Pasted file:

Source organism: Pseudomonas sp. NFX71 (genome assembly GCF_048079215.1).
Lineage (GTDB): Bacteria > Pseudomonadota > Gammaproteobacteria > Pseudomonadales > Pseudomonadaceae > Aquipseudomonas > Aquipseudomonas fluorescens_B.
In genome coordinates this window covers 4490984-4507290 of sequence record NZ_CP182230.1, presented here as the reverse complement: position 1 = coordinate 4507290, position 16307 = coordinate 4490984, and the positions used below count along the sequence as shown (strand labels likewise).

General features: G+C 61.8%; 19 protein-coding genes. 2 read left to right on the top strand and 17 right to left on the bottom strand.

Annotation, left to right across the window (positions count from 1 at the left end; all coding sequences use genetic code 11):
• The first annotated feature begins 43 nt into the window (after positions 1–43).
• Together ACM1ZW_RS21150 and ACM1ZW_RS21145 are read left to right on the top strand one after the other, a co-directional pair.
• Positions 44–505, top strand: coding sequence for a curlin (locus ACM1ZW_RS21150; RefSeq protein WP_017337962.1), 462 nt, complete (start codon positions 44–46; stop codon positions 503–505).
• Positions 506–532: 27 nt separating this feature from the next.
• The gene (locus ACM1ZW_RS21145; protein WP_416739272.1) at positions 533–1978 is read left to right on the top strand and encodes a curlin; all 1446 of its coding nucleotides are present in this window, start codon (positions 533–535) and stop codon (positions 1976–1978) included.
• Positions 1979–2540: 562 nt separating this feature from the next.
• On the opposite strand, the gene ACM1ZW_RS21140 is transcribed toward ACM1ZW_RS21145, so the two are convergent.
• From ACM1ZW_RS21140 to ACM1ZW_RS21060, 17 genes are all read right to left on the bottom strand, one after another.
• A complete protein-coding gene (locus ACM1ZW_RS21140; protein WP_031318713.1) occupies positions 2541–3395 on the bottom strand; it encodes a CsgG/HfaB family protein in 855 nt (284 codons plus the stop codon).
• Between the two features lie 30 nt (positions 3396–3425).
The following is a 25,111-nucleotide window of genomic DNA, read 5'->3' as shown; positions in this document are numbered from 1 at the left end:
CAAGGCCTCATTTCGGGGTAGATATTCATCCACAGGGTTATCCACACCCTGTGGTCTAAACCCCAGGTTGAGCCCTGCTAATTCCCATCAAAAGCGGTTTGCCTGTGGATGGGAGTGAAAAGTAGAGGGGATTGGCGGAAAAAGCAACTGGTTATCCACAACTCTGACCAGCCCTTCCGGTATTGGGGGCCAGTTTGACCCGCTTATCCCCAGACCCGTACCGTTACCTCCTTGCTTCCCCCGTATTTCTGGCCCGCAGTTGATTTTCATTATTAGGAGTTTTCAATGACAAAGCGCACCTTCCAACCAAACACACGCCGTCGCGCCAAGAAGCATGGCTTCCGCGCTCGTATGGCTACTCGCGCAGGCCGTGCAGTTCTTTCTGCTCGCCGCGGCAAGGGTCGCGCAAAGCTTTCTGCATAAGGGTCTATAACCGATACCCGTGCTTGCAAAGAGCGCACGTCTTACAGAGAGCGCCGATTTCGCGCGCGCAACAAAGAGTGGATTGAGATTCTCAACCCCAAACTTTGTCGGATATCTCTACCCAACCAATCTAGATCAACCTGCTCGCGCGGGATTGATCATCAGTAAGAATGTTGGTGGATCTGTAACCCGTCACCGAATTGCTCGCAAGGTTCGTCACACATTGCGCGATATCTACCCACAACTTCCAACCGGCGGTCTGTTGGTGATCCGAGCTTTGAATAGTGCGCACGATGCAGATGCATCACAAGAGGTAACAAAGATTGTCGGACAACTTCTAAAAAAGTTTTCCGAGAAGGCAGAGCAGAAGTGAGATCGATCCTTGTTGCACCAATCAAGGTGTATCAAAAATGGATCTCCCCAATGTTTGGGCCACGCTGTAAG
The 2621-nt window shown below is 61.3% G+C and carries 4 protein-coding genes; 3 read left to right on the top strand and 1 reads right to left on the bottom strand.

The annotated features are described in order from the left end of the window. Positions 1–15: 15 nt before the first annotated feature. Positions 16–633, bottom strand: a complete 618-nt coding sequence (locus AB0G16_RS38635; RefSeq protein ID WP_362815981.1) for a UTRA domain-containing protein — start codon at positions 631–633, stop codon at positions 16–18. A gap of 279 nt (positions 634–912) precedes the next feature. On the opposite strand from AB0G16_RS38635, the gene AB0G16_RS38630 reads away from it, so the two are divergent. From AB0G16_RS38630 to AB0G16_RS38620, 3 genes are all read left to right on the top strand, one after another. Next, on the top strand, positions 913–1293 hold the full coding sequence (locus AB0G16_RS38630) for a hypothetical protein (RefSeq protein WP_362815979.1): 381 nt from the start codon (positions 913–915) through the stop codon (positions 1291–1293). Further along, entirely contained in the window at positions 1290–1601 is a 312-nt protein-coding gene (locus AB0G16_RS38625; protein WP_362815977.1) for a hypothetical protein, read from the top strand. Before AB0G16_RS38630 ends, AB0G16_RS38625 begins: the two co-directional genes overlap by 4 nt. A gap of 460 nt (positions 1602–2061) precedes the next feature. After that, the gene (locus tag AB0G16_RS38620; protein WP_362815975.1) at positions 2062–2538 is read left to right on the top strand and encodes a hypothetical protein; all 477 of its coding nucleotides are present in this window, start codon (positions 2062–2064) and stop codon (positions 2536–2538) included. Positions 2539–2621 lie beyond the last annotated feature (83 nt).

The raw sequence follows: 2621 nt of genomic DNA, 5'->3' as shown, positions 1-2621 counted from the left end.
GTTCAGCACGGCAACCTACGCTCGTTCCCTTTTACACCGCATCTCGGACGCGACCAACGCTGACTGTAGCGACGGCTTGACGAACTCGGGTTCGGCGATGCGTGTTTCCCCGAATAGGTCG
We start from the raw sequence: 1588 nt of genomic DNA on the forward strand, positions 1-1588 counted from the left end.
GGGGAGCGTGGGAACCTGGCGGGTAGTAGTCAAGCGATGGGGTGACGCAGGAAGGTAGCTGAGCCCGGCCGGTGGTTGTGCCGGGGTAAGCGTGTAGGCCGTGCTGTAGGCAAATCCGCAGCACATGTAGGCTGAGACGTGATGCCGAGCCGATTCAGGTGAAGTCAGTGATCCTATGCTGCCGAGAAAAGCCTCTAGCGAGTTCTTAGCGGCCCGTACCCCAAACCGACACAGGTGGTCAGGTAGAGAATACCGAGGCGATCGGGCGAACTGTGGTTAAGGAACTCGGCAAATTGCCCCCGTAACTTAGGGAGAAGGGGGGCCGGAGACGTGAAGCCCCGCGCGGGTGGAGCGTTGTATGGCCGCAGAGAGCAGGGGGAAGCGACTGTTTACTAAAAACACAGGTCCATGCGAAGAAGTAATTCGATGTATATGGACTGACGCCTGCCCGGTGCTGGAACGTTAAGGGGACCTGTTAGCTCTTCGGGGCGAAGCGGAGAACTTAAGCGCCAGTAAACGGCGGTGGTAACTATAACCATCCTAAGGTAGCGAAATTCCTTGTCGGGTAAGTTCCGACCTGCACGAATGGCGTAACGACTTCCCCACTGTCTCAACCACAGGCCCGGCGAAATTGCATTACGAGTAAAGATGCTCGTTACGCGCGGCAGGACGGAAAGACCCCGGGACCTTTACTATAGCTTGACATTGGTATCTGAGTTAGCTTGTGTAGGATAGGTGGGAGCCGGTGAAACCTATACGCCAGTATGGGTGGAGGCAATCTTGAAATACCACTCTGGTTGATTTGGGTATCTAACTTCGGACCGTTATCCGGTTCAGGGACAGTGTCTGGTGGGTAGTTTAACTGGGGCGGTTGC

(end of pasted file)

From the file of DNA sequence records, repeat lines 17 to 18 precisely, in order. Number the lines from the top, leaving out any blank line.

CAAGGCCTCATTTCGGGGTAGATATTCATCCACAGGGTTATCCACACCCTGTGGTCTAAACCCCAGGTTGAGCCCTGCTAATTCCCATCAAAAGCGGTTTGCCTGTGGATGGGAGTGAAAAGTAGAGGGGATTGGCGGAAAAAGCAACTGGTTATCCACAACTCTGACCAGCCCTTCCGGTATTGGGGGCCAGTTTGACCCGCTTATCCCCAGACCCGTACCGTTACCTCCTTGCTTCCCCCGTATTTCTGGCCCGCAGTTGATTTTCATTATTAGGAGTTTTCAATGACAAAGCGCACCTTCCAACCAAACACACGCCGTCGCGCCAAGAAGCATGGCTTCCGCGCTCGTATGGCTACTCGCGCAGGCCGTGCAGTTCTTTCTGCTCGCCGCGGCAAGGGTCGCGCAAAGCTTTCTGCATAAGGGTCTATAACCGATACCCGTGCTTGCAAAGAGCGCACGTCTTACAGAGAGCGCCGATTTCGCGCGCGCAACAAAGAGTGGATTGAGATTCTCAACCCCAAACTTTGTCGGATATCTCTACCCAACCAATCTAGATCAACCTGCTCGCGCGGGATTGATCATCAGTAAGAATGTTGGTGGATCTGTAACCCGTCACCGAATTGCTCGCAAGGTTCGTCACACATTGCGCGATATCTACCCACAACTTCCAACCGGCGGTCTGTTGGTGATCCGAGCTTTGAATAGTGCGCACGATGCAGATGCATCACAAGAGGTAACAAAGATTGTCGGACAACTTCTAAAAAAGTTTTCCGAGAAGGCAGAGCAGAAGTGAGATCGATCCTTGTTGCACCAATCAAGGTGTATCAAAAATGGATCTCCCCAATGTTTGGGCCACGCTGTAAG
The 2621-nt window shown below is 61.3% G+C and carries 4 protein-coding genes; 3 read left to right on the top strand and 1 reads right to left on the bottom strand.